'Cuddle hormone' oxytocin may make men more interested in casual short-term flings with unfaithful partners, a new study claims

  • Men had a preference for short term relationships with unfaithful women
  • When given oxytocin as a spray this preference was exaggerated in men
  • Oxytocin is called the 'cuddle hormone' as it is released during tender moments 
  • At the start of a relationship the hormone could act to make sex more important 

A hormone that plays a crucial role in social bonding, sexual reproduction and childbirth may also make men more interested in having short-term flings, a new study claims.

Oxytocin, also known as the 'cuddle hormone', is released by the body during 'tender moments' - including while hugging and during sex - and is thought to engender trust and generosity.

But a new study from China has found that it can awaken men's sexual desire - specifically for women who have previously been unfaithful to their partners.

Although the men who took part in the study were found to have a natural preference for women who had been unfaithful in the past, this was exaggerated when they were given the oxytocin hormone as a nasal spray. 

During the study 160 people were shown pictures of members of the opposite sex and told by researchers whether those people had been faithful or unfaithful.

During the study 160 people were shown pictures of members of the opposite sex and told by researchers whether those people had been faithful or unfaithful.

This suggests that, at the start of a relationship, the hormone could make sexual attraction more important in the choice of a mate than romantic bonds, the study claims.

After courtship ends and a relationship begins, the hormone then moves on to help build more romantic bonds, say researchers from the University of Electronic Science and Technology of China.

During the study 160 people were shown pictures of members of the opposite sex and told by researchers whether those people had been faithful or unfaithful.

Researchers found that if they gave men the oxytocin as a nasal spray it would exaggerate their preference for short-term relationships with previously unfaithful women

Researchers found that if they gave men the oxytocin as a nasal spray it would exaggerate their preference for short-term relationships with previously unfaithful women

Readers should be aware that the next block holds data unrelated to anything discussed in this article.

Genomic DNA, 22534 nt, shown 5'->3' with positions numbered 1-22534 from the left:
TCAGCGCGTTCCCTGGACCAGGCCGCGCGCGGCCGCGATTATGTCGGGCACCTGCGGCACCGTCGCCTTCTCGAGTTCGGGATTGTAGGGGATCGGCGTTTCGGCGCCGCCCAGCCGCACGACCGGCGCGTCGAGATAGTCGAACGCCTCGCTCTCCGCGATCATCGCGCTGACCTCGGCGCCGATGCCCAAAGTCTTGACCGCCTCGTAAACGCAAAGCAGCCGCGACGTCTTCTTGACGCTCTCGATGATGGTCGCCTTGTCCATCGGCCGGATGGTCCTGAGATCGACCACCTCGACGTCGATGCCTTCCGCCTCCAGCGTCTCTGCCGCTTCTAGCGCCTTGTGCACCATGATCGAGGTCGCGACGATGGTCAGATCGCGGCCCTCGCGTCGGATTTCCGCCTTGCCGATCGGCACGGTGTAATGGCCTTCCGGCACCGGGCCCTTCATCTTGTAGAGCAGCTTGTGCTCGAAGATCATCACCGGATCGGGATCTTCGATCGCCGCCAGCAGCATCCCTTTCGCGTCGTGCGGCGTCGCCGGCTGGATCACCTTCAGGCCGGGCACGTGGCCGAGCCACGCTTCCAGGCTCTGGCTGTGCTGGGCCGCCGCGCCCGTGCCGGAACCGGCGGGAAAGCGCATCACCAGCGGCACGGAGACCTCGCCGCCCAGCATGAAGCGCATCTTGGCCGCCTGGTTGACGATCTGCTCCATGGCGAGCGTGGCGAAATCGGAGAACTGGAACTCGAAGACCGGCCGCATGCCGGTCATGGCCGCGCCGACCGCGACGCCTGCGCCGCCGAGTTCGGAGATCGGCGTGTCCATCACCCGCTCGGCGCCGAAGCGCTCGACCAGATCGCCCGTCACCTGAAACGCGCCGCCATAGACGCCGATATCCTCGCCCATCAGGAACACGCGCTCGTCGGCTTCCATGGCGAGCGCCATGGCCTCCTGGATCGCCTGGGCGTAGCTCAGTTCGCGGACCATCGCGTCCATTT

Participants were then asked to give their preference for having a long-term or short-term relationship with the person in the picture.

They found that both sexes clearly prefer fidelity in a prospective long-term partner but the picture differed when it came to short-term relationships. 

Men were more likely than women to say they would have a short-term relationship with someone who had been unfaithful. 

Women were more likely to want a lasting relationship with a faithful man.

Researchers found that if they gave men the oxytocin as a nasal spray it would exaggerate their preference for short-term relationships with previously unfaithful women. 

They found it had the opposite effect in women, who were even more likely to want a long-term relationship with a faithful partner after having the nasal spray.

WHAT IS THE 'CUDDLE HORMONE' OXYTOCIN?

Oxytocin, known as the 'love hormone', engenders trust and generosity.

The chemical is released naturally from the brain into the blood of humans and other mammals during social and sexual behaviours.

It is produced by women during labour to help them bond with their baby, and stimulates the production of breast milk.

The chemical is also released during lovemaking, earning it the nickname 'the cuddle hormone'.

Other loving touches, from hugging a teddy bear to stroking your pet dog, also trigger the hormone's release.

Oxytocin may make men more interested in casual short-term flings, a new study claims 

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